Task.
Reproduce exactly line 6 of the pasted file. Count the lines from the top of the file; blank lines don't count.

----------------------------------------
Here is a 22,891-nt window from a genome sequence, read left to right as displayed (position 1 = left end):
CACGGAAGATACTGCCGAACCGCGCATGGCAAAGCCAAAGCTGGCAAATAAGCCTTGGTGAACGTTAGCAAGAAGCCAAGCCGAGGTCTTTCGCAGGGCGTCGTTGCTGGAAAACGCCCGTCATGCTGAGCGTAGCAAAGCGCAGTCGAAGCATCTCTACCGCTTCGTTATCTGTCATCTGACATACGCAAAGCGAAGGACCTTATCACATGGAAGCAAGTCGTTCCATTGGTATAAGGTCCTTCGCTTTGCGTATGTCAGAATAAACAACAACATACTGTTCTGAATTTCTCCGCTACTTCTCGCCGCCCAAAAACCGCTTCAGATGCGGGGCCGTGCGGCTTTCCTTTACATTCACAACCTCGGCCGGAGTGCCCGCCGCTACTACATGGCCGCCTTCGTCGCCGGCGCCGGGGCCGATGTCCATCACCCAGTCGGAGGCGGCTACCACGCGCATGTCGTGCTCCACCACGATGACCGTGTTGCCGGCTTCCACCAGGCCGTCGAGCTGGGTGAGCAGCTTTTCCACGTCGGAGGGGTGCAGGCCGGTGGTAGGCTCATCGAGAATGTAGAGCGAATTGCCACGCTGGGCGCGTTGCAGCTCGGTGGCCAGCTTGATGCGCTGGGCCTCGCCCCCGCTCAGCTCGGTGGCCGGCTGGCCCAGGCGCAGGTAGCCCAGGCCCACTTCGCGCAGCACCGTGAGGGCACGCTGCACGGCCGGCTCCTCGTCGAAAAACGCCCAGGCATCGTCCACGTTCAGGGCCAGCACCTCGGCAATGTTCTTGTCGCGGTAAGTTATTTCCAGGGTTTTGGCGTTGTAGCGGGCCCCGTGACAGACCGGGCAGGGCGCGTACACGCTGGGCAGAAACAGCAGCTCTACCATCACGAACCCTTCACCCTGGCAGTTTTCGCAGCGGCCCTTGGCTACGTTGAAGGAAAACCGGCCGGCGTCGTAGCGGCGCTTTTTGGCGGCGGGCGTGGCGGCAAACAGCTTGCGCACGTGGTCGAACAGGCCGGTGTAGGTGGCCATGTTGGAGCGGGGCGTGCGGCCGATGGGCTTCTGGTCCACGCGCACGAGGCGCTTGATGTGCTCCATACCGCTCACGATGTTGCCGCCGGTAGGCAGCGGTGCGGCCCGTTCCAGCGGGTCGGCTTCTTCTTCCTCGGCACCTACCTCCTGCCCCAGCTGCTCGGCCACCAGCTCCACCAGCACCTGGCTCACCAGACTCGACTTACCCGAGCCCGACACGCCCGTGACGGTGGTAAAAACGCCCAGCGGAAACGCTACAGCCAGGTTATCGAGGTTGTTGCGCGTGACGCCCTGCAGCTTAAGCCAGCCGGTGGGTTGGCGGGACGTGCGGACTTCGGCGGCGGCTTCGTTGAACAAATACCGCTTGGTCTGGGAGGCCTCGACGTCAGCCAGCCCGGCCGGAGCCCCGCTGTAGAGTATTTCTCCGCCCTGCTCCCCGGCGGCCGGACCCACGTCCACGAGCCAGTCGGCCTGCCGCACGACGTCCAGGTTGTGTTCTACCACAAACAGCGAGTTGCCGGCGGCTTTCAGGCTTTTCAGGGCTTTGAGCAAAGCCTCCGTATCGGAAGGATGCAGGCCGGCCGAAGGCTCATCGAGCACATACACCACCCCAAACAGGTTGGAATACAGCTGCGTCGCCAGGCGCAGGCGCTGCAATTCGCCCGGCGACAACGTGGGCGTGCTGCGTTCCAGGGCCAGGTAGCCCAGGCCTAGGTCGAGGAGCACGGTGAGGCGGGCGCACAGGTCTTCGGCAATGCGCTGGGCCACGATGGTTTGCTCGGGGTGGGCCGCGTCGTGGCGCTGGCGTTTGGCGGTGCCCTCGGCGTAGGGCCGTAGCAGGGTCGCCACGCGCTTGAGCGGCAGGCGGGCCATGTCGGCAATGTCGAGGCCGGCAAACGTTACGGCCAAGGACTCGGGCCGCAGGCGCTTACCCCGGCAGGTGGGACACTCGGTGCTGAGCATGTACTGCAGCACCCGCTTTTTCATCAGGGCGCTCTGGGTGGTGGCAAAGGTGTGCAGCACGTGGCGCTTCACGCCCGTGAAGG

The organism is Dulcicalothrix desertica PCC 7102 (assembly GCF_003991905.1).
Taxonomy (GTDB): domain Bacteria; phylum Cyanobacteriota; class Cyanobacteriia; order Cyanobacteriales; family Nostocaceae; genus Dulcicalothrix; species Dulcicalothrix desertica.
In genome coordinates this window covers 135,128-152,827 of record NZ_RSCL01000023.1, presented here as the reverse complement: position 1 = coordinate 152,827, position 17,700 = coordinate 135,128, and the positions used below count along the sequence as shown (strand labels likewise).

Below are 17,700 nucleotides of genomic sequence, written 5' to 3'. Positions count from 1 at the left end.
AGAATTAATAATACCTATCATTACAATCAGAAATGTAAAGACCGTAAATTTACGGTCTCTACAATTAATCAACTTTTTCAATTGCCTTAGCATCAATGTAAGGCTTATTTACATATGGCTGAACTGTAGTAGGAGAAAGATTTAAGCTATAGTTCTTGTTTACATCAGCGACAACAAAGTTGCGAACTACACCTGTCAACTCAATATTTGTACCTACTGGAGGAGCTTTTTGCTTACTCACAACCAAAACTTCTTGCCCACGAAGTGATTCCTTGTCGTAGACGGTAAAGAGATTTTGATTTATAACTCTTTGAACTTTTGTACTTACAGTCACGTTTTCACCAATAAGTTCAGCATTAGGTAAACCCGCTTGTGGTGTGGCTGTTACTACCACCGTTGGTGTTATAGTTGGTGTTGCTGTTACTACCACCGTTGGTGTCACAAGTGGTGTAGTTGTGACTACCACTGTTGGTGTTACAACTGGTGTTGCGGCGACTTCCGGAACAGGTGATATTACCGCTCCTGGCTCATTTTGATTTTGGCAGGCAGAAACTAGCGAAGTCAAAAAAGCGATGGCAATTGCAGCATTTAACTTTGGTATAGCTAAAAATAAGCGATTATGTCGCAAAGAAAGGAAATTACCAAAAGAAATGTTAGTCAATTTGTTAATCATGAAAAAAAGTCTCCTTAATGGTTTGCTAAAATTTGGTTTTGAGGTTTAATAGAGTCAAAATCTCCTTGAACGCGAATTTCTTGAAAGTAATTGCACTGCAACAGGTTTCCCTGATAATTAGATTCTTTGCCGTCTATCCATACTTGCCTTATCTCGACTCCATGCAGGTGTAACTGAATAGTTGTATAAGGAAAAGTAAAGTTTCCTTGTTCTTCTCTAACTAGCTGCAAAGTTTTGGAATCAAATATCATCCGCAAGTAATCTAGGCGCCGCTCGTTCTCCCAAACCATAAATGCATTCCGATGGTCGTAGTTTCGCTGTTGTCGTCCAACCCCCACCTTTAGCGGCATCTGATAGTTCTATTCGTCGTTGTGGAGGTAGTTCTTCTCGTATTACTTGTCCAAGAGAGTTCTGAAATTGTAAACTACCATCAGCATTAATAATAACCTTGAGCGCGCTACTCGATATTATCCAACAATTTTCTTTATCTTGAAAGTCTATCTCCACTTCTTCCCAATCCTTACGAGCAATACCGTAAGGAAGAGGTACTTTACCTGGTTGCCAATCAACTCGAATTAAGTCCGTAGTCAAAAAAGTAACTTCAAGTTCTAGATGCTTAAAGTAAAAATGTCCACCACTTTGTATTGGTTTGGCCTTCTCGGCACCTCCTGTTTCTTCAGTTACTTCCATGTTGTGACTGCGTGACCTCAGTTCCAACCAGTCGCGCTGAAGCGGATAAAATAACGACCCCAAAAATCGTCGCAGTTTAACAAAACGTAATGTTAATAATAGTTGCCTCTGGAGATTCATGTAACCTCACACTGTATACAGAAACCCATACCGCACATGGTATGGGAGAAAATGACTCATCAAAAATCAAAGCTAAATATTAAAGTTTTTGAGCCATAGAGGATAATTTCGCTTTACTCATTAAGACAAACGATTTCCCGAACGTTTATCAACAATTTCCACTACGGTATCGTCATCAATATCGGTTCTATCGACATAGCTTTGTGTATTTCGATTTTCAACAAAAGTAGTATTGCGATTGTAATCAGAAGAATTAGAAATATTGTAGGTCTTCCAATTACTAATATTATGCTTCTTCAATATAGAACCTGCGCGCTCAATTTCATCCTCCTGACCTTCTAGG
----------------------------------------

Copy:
Below are 17,700 nucleotides of genomic sequence, written 5' to 3'. Positions count from 1 at the left end.